Newtonian astrograph is probably the best choice for those of us who are seeking ultimate performance. But, there are plenty of really key (fundamental) things that must be built with highest precission and quality possible. One of them is the secondary holder. Along with the need for ultimate focuser I have myself decided to go with Astrosysteme Austria (ASA) and in spite of couple of problems I have found, I do not regret this choice (because I am the left handed guy who has both hands left ones and am not willing to spend years on home making while I know that I would use ASA focuser and ASA reducer/correctors anyway).
Because a major problem for the mirror-based telescope is that it holds the collimation (you have to be able to collimate and the telescope has to keep the collimation over time as much as it gets while the secondary holder is the key thing in this regard) you need it to be robust and solid. OK, so what are the secondary holder options? A thick one (4mm) works well in this regard, but it produces very ugly square like stars – this effect is more apparent on smaller apertures below 12″ (from 300mm upwards a 3-4mm thick single spider would be fine and would not produce square shaped stars). Another option is so called double spider that has 8 vanes in total. ASA uses (since recently) this double spider option made out of carbon for increased stiffness. The other parameters like the distance of the double spider vanes and the ratio between aperture size and vanes thickness are responsible for the shape, length and appearance (diffraction specturm) of the diffraction spikes. This topic would cover a dedicated article, but as it can be googled out I won’t spend my time on it. One single comment would be that when you use a narrow band filter that filters all wavelengths except of selected narrow one you get a dash line diffraction pattern.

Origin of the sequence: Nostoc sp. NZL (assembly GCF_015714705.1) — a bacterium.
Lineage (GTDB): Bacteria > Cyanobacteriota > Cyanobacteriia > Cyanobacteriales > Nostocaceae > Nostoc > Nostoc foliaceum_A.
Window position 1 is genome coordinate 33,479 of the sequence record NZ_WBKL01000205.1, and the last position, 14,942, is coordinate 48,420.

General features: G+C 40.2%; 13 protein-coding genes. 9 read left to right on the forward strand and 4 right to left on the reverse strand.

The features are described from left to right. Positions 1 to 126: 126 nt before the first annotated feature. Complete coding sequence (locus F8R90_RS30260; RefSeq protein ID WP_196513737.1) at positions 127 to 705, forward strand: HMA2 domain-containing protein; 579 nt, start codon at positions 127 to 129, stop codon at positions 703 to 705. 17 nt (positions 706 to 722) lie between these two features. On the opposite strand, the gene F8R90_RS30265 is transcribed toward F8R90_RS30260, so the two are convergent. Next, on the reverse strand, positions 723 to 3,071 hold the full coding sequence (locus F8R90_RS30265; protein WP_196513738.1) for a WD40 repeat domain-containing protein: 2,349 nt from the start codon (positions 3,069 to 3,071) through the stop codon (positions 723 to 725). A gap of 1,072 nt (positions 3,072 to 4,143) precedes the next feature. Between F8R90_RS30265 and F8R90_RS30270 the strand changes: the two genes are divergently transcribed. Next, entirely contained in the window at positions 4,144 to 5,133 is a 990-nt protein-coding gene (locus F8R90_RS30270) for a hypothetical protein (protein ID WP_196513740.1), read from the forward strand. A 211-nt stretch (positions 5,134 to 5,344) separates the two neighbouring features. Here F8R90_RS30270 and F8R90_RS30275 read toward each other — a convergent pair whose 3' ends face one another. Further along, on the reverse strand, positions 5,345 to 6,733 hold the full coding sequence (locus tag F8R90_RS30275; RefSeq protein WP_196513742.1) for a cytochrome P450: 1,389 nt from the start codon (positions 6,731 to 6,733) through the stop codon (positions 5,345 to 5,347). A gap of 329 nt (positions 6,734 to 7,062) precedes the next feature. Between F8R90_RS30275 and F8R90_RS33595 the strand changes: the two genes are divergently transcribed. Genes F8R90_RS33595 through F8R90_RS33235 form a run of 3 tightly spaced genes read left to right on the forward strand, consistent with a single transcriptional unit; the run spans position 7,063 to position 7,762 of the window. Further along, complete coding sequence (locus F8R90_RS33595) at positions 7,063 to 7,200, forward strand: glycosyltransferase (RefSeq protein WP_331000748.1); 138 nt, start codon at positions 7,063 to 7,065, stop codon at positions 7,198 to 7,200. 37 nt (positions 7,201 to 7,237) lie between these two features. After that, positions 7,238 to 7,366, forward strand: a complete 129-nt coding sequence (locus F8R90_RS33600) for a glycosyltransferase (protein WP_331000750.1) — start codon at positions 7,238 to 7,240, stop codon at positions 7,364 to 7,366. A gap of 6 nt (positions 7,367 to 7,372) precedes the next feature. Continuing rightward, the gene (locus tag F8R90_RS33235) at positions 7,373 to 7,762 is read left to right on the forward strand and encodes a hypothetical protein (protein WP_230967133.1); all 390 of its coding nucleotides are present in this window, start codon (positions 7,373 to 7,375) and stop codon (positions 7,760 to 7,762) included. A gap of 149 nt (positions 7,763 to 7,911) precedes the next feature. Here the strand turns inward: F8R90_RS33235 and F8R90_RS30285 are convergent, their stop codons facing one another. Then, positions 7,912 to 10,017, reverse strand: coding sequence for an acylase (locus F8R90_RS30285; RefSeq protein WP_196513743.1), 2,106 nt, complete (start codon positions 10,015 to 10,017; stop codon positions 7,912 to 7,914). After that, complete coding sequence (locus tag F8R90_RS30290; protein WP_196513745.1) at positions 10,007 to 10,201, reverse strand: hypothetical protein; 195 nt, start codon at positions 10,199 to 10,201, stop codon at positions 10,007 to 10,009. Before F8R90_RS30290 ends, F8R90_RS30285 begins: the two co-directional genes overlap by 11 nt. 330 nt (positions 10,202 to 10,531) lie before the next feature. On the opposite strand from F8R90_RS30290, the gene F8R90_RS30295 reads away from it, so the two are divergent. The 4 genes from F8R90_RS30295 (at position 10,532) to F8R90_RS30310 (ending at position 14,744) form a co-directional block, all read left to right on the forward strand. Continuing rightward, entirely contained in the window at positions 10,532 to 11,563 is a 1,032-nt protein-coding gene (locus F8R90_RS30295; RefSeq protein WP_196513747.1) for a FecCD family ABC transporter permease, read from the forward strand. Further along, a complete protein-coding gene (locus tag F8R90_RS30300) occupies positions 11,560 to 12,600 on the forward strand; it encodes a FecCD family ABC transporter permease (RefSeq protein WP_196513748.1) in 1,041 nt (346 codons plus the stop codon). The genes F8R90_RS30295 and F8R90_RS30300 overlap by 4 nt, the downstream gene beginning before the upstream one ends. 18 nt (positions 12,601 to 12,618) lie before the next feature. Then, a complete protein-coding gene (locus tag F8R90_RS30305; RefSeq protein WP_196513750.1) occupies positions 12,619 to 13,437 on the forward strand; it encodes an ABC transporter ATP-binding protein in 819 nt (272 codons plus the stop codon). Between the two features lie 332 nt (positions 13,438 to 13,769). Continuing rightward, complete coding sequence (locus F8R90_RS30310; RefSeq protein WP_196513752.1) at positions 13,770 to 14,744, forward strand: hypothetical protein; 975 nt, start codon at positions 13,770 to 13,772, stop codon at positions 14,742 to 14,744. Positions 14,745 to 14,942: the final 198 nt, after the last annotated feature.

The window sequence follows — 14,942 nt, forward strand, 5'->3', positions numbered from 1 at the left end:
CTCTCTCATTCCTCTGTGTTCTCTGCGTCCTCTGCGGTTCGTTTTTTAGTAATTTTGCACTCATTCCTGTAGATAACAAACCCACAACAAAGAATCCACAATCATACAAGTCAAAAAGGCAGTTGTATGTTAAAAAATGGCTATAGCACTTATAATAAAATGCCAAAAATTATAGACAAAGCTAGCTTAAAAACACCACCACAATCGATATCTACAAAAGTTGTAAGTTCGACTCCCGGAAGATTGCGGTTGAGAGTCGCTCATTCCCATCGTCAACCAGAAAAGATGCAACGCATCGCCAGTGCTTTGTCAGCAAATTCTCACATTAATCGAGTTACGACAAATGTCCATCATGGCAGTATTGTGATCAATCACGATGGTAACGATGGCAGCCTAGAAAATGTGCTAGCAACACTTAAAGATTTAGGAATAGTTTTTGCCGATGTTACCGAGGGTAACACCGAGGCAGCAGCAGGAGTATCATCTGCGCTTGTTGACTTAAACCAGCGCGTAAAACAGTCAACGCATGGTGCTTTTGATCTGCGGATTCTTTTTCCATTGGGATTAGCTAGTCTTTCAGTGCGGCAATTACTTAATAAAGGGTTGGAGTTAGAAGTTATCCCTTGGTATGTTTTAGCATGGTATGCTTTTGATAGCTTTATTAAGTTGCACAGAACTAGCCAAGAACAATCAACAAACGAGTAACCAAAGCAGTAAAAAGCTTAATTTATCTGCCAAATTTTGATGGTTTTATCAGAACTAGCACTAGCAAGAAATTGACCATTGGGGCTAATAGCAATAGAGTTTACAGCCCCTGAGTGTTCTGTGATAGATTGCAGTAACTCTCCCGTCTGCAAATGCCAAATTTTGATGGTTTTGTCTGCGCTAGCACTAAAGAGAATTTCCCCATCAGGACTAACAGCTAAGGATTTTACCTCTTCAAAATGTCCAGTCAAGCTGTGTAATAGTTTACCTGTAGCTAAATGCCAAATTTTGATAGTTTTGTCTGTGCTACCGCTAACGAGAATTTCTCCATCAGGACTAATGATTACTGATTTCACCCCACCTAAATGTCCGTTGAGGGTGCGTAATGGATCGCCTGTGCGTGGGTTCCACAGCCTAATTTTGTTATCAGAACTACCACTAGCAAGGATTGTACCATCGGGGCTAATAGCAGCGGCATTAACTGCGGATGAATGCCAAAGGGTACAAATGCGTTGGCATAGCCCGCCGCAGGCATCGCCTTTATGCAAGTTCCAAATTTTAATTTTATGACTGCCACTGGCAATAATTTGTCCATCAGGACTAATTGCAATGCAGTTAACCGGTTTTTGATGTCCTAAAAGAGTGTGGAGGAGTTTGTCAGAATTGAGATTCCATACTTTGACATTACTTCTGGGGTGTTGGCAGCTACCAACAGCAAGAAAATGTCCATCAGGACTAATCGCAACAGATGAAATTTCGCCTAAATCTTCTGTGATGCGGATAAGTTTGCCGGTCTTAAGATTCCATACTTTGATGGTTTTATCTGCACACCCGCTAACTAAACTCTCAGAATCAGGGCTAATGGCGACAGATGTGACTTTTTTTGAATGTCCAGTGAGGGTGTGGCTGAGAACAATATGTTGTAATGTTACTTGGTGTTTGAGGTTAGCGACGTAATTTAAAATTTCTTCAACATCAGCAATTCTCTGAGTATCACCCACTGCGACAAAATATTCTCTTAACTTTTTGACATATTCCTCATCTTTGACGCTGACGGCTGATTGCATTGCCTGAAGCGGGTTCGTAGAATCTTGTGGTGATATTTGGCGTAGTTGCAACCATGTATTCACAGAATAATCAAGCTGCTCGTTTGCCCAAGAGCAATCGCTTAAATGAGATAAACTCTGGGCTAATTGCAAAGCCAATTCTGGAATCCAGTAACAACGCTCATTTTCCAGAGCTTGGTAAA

Back to the issue I have. The double spider, as everything, has good points and bad points. The bad is that it requires the spider vanes to be both perfectly parallel to each other and also in-line on both sides from the central part (that holds the secondary mirror). Even though my ASA telescope had precisely drilled holes for the spider, the carbon-made vanes were not aligned to be in-line from one end to the other end of the OTA (I can imagine that tightening screws could be on blame too, but you know, you need to tighten, but no overtighten).
To give some evidence on this fact, let’s first see how a collimated telescope (with PERFECT BACKFOCUS) image looks like (here I managed – luckily, somehow – collimate my telescope perfectly, but I was having the splitting diffraction issue – nowadays the issue is fixed, but I have not managed to collimate so well since then).
Then have a look at the diffraction spikes that apparently split more and more as they are farther from the brighter star. For those unable to see this effect I have marked it in detail with red arrows.
Therefore, when you have everything perfect, but get this splitted pattern and you own a double-spider then you should check the in-line-ness or parallel-ness of the spider vanes.
Fortunately, when I contacted ASA (Dietmar) they were „responsive“ and I scheduled a one day trip (visit) to ASA premises where their engineer fixed my problem. Well, now 7 out of 8 total vanes are perfect. Since I truly understand how this is complicated to do, I am happy now. Anyway, every system has its „properties“ (I mean little imperfections).
Let’s see current state after the spider vanes were aligned to be in-line with the oposite vanes.
Another issue resolved
Lesson learned? That double spider holders are hard to deal with. A friend of mine had the one from teleskop-express but it broke when he fast tightened the holding screws… another has the same issue like I had (but those people who downsize to 25% are OK with everything – not my case when every pixel counts). If you are about to get an ASA scope (which I recommend) then do ask for this to be perfectly checked. We have to put high demands on telescope manufacturers in order to improve things…